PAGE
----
On February 28, Colorado State University welcomed Ambassador William B. Taylor to campus as keynote speaker for the 2023 CSU International Symposium. Ambassador Taylor served as chargé d’affaires at the U.S. embassy in Kyiv in 2019 and as the U.S. ambassador to Ukraine from 2006 to 2009. He is currently vice president, Europe and Russia at the U.S. Institute of Peace.
Taylor, a graduate of West Point and Harvard’s Kennedy School, served as an infantry platoon leader and combat company commander in the U.S. Army in Vietnam and Germany. Taylor has an extensive history in public service — from coordinating U.S. assistance to the former Soviet Union and Eastern Europe in the 1990s to overseeing U.S. assistance and support to Egypt, Tunisia, Libya and Syria during the Arab Spring, as well as serving in Kabul, Baghdad and Jerusalem in the 2000s.
The Straayer Center for Public Service Leadership had the honor of hosting a luncheon for Ambassador Taylor during his time on campus. In attendance were CSU student leaders, faculty from the Department of Political Science, staff of the Straayer Center — and accompanying the ambassador was Kathleen Fairfax, Vice Provost for International Affairs.
After his opening remarks, Taylor spent time answering several pre-submitted questions from students regarding his background as a public service leader, his recommendations for pursuing a career in public service, and his experience living in Ukraine. He discussed his history in the military followed by the transition to public service. When asked the one piece of advice he would give to students today, he replied, “I encourage you to explore a wide variety of opportunities and always be open-minded to a career change.”
Following the one-year anniversary of the Russian invasion, the group spent a vast majority of the luncheon openly discussing the current status of Russia’s war in Ukraine. With close friends and colleagues remaining in the region, Taylor recalled stories of their experiences living in now war-torn Ukraine. Sharing a story from a close friend living in Kyiv, Taylor says “she is forced to walk up and down seventeen flights of stairs carrying jugs of water for herself and her young daughter.”
With Russian forces deliberately targeting civilian infrastructure such as Ukranian energy systems, there is a constant threat of power outages, making use of an elevator extremely risky. Loss of power also affects access to clean water — without which there is no running water, no reliable water purification, and untreated wastewater disposed of in rivers and lakes, leading to water-related disease outbreaks. In addition to the attack on energy sources, there have also been explicit attacks directly on water infrastructure such as dams and many other critical water-related facilities.
Ambassador Taylor was in Kyiv just three weeks prior to the Russian invasion. He recalls intelligence agencies from both the U.S. and the U.K. briefing President Zelensky about the possibility of an attack, though most experts were in disbelief that Russian President Vladimir Putin would do something so radical as to invade Ukraine. With 180,000 Russian troops surrounding the Ukrainian border, Russia launched their invasion on February 24, 2022. With warning from intelligence agencies, Zelensky prepared his troops and relocated armor in the weeks and months prior but did not alert the public to the possibility of an attack. He needed Ukrainians to want to stay—he needed them to fight for their country. And Ukrainians did just that—citizens lined up in droves at military recruiting stations on the day of the invasion and in the weeks following. The Ukrainian people overwhelmingly responded to defend themselves.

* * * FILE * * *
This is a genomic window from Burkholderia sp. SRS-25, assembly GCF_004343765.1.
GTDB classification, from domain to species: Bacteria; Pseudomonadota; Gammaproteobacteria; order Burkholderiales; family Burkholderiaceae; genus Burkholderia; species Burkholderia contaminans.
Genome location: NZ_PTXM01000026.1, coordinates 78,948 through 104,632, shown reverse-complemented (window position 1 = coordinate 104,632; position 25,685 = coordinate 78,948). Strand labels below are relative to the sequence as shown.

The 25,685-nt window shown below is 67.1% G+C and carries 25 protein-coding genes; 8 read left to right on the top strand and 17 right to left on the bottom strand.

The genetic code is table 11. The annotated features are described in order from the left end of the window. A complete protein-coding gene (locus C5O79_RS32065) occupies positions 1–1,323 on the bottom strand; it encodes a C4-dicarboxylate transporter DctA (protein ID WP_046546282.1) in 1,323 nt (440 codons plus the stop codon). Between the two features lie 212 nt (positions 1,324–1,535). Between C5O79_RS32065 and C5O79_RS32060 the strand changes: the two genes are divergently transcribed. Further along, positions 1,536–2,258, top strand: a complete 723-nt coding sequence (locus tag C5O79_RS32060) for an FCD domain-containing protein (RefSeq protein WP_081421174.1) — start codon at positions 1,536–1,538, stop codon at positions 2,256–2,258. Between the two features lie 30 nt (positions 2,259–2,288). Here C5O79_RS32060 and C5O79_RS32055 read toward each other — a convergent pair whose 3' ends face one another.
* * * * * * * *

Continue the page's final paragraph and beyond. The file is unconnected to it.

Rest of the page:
When asked about Ukranian morale, Ambassador Taylor turned to Ukrainian student Oleg Soloviov — a sophomore studying political science — to weigh in on the subject. Soloviov is from the city of Odessa located in the south-west region of the country. Soloviov discussed the high morale of his fellow Ukrainians who are fighting for their homes, their communities, their families, and their country. They are fighting for their existence.
Taylor emphasized the importance of Ukraine winning this war—sending a message to Russians, in particular Putin, that “might doesn’t make right.” There is also a moral component behind the need for Ukraine to succeed. The atrocities and war crimes committed by Russian forces—mass murder, torture, rape, the kidnapping of Ukrainian children who were then deported to Russia, and the targeting of civilian areas—is attempted genocide. The Russian Armed Forces are seeking to erase Ukrainian culture and heritage by targeting more than 250 Ukrainian museums and institutions—either destroying the buildings entirely or seizing art in an attempt to rewrite Ukrainian cultural history.
With the war being at a stalemate for months, people are asking how they can help. Taylor suggests talking to your congresspeople and senators letting them know that support for Ukraine is important to you. He also suggests visiting the United24 website, the official fundraising platform of Ukraine. Donors get to decide where their funds will be distributed: Defense and Demining, Medical Aid, or Rebuild Ukraine. Taylor hopes the world will continue to unite in support of Ukraine—to protect, save, and rebuild the country.